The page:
4. Develop your whole self: We pour our heart and soul into the sport we love, but this does not mean that we should neglect other parts of our life. For those of us privileged to devote countless hours each week to the maxim of citius altius fortius, the allure of placing all our eggs in the sport basket can be intoxicating. Prior to the Athens Paralympics in 2004, I took a leave of absence from my job working at a bank to train fulltime. While I would have the entire day to train, eat, nap and train again, I found myself questioning whether I was doing too much, or not enough. Often I would simply not get around to training until late at night. I went from having a hectic daily schedule to having almost nothing to do, and found myself feeling lost.The takeaway: Do not live in a fishbowl. Recognize that although you are committed to your sport, it’s possible to pursue an education, gain employment experience, and develop other interests which can complement life as a high performance athlete.
      5. Learn to sometimes say no: As athletes we can be pulled in many different directions. We often see the glass as half full and for this reason it can be hard to pass up what appears to be a good opportunity, even if it poses a distraction to our training. I’ve fallen prey to this particularly when I was younger. Recently however I did say no to an invitation to be profiled in a documentary which would have involved multiple days of filming at the track. This was not easy for me because it was presented as an exciting opportunity and truly, few people are given a chance to share their passion for something they love to do in such a unique way. However, agreeing to be featured would have entailed hours training with a film crew around us and wearing microphones, which would have been distracting in a year where our focus is on qualifying for and preparing for the Rio Games.The takeaway: Be honest with yourself and know that it is ok to politely decline if you are uncomfortable with something you have been asked to do away from the playing field as an athlete.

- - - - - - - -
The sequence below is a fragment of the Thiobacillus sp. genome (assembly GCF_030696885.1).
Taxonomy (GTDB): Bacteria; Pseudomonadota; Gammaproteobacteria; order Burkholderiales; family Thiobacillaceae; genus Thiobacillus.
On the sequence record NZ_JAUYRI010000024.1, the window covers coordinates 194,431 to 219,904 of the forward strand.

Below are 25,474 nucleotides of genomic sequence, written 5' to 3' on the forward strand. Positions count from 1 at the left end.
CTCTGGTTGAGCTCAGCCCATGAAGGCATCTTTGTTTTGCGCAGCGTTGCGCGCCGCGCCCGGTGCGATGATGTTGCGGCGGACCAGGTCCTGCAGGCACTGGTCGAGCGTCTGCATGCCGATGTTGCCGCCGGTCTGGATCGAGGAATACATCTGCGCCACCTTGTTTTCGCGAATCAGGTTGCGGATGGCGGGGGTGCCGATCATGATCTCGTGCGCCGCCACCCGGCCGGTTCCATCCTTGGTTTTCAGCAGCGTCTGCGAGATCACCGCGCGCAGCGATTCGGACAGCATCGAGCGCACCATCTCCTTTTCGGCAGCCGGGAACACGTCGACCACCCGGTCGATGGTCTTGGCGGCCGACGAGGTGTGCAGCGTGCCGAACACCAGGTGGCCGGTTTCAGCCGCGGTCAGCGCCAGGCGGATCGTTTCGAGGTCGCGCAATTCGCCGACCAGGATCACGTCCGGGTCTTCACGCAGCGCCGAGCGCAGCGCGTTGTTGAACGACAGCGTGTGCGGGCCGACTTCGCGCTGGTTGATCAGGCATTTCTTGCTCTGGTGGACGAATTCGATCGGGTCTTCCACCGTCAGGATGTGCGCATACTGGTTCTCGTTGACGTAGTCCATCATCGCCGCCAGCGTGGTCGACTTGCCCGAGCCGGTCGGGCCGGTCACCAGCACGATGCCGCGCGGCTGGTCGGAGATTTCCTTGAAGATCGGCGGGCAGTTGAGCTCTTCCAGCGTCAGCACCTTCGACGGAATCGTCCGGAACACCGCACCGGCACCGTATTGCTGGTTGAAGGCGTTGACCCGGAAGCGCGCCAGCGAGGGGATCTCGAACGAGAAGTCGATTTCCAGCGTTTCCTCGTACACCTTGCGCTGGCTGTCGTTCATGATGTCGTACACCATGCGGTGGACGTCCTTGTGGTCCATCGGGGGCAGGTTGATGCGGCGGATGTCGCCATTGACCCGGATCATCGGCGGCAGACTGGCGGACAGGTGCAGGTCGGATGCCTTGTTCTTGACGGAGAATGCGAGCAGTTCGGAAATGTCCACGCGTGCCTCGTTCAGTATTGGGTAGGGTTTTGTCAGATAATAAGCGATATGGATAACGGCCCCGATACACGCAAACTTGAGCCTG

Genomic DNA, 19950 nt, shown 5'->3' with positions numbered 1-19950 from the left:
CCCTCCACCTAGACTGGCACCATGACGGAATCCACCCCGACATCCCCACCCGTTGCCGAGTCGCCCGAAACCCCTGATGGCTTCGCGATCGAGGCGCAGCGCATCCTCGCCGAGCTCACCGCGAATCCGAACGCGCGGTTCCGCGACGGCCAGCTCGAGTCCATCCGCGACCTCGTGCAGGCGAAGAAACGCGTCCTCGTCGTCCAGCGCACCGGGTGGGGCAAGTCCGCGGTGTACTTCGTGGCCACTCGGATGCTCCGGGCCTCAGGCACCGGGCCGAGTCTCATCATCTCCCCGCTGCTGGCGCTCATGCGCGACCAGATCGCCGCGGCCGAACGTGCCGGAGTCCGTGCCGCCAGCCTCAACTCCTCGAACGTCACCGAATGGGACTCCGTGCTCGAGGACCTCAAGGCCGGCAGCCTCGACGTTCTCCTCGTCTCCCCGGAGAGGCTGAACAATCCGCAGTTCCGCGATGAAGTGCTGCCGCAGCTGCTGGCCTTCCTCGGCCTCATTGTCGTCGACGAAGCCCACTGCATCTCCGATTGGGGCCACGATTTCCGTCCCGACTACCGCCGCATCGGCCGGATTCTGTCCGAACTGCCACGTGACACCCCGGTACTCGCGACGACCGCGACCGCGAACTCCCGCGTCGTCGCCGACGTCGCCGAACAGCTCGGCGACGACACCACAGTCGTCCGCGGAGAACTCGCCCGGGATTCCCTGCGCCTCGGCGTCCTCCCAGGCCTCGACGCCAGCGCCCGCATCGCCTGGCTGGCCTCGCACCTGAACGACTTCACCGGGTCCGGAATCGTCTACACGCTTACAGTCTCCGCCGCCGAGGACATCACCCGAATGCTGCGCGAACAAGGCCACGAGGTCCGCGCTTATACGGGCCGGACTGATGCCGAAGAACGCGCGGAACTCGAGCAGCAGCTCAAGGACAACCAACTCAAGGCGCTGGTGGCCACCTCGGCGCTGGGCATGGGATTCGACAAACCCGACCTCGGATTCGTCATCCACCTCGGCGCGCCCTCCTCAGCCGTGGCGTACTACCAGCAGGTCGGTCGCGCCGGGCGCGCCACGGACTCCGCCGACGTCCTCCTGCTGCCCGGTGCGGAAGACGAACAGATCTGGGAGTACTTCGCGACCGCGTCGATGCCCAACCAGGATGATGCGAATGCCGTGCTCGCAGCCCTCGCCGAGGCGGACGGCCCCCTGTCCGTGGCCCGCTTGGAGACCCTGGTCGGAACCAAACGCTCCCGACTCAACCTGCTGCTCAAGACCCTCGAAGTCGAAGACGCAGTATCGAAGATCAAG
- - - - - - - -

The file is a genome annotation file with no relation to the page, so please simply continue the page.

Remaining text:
Undoubtedly the journey undertaken by each of us is its own circuitous route. Most of us learn by trial and error. By thinking about some of the pitfalls in which we have been caught as athletes who have lived to tell the tale, we can hopefully avoid reliving our own past mistakes and perhaps, encourage up and coming athletes to walk a smoother path.


Fritz Huber, Martin. “Does Distance Running have a Weight Problem?” Outside Online, October 30, 2015. Accessed online, March 2, 2016.

“Para-Swimming”. Canadian Paralympic Committee. Accessed online, March 2, 2016.

Wellington, Chrissie. “My Favourite Session: Food and Fuel”. Blog post, accessed online, March 2, 2016.